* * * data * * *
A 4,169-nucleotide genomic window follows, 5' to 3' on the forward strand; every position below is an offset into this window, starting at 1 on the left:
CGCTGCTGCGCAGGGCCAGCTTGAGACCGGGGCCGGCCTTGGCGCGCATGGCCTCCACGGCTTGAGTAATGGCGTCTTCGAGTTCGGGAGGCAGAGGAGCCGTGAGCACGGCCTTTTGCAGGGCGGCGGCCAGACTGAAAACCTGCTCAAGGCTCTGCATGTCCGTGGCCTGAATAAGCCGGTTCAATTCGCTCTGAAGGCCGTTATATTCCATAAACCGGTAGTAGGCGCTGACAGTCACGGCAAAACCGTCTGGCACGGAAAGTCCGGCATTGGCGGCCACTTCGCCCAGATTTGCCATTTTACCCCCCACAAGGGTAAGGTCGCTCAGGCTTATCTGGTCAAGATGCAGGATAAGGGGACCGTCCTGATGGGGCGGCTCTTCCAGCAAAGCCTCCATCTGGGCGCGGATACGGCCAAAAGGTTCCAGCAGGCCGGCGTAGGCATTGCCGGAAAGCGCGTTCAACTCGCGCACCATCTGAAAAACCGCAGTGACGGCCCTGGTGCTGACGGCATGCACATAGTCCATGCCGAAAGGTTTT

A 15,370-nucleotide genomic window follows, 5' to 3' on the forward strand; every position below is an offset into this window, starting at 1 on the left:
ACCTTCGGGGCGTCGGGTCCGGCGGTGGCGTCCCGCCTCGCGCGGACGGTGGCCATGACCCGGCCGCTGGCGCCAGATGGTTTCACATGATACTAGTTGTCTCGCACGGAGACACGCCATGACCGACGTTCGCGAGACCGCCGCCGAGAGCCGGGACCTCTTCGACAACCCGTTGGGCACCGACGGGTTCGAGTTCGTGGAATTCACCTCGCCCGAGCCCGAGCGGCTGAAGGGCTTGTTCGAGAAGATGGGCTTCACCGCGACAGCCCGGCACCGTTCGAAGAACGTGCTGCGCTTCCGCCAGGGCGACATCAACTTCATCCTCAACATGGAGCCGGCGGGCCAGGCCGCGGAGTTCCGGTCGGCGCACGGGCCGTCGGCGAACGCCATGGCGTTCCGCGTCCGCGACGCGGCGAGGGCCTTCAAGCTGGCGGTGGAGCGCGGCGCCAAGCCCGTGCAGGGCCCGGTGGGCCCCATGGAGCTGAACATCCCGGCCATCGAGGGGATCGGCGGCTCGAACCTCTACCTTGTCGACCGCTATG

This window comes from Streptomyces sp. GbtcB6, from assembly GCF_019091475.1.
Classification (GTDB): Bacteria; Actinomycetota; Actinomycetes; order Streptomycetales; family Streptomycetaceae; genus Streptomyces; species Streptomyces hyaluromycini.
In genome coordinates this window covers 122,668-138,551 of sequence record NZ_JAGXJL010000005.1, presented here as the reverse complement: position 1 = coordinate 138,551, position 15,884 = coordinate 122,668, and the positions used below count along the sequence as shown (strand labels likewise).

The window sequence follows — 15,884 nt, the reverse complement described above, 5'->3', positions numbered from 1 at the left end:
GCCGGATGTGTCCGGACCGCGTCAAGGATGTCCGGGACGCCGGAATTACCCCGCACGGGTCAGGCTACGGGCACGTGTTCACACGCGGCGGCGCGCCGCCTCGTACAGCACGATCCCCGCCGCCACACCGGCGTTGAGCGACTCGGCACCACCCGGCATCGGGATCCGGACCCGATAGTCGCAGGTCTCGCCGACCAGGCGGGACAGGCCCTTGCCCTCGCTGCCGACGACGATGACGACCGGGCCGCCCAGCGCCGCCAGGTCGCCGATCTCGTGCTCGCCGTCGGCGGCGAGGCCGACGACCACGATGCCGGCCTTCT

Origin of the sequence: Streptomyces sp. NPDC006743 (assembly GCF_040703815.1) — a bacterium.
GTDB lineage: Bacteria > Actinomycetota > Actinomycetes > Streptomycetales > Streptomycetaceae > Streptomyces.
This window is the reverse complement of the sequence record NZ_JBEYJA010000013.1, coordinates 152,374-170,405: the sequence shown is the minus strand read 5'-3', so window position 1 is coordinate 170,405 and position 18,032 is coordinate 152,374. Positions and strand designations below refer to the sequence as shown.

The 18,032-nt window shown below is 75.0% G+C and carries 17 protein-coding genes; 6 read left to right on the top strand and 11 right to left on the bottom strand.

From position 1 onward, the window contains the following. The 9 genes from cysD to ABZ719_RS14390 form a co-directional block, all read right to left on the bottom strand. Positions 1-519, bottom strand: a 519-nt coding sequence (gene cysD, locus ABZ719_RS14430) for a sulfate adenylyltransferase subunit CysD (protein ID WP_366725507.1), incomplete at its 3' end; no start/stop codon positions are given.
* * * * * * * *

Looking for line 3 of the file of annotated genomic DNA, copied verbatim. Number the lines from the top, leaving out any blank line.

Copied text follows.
A 15,370-nucleotide genomic window follows, 5' to 3' on the forward strand; every position below is an offset into this window, starting at 1 on the left: